By Fiona Imbali.
The OAIC management team recently visited Tanzania’s clusters for the Livelihoods programme to monitor progress of the implementation process. Areas visited included Rorya, Mwanza, and Geita. Farmers in Riagati Rorya continue to experience tremendous improvement in their farming practices as a result of trainings organised by OAIC. From Maize and sorghum farming to livestock keeping as well as engaging in forestry activities where different species of trees are planted. Smart farming techniques continue to yield commendable results.
A group of old women in their fifties mostly widows in Nyota Nyambogo area in Rorya Tanzania founded a group in 2017 to empower themselves as they thrive in their small ways. The founders of the group Risper Salimia; Rosa Joshua; Maritha Salimia; Julia Oguok and Priscah Joseph noted that the objective of the group is to uplift the standards of the old women who were wallowing in poverty. Roho Nyota church which they belong to has helped them to strategise on how to develop themselves and build their capacities to enhance their livelihoods.
“With the help of the church we have been able to hire a 4 acre piece of land where we plant millet and maize. We meet twice per month and in each session we contribute Tshs 2,000 (USD 0.88) which will go towards the development of the group through investing in profitable ventures. We have managed to buy a cow that will give us milk. We also have plans to construct a fish pond which will benefit us and our community by providing the much needed protein as a way of ensuring our self-sufficiency. Rearing chickens both for eggs and meat is also a plan for the group,” noted Julia Oguok the group’s chairlady.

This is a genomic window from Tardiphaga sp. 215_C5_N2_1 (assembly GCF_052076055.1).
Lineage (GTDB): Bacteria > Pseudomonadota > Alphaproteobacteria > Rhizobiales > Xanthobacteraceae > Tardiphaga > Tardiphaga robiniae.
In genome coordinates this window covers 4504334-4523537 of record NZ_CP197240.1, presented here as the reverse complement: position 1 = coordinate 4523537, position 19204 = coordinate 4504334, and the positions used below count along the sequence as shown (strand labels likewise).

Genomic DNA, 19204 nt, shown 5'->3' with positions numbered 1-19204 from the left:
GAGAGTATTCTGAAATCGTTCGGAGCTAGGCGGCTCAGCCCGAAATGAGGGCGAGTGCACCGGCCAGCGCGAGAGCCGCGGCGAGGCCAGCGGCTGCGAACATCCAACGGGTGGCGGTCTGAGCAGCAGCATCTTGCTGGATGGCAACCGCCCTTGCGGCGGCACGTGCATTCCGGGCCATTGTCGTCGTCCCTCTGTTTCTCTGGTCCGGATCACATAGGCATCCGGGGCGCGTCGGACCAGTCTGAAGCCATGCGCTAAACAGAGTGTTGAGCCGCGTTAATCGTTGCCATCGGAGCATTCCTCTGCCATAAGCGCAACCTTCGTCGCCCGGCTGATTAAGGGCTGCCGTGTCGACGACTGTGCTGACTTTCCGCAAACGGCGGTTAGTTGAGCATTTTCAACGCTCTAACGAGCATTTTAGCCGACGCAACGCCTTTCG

Expensive inputs; unavailability of ready markets, lack of quality seeds for both food crops and trees; lack of water for irrigation as well as post harvest storage challenges continue to be the top challenges for farmers in Rorya. Nevertheless, they’re embracing local solutions to these challenges such as developing liquid and compost manure as well as starting seed banks to cushion them from unscrupulous businessmen and middlemen.
Mama Rosa, the General Secretary of the group notes that the proceeds from farming enables them pay school fees for their children, purchase school uniform as well as bicycles that enables their children to attend school with ease. Yogo Yogo and Evaline Atieno the Farmer Resource Persons continue to engage such groups and offer training on diverse sustainable livelihoods processes to empower them.
Ven. John Gichimu urged churches to support those trained by OAIC from their congregations to enable them reach out to more congregations and communities. “Churches should ensure they follow up on the TOTs and FRPs who have been trained to support them and ensure they are successful and empower the communities.” The Roho Nyota church also has some land under tree cover as they’re also keen on conservation issues.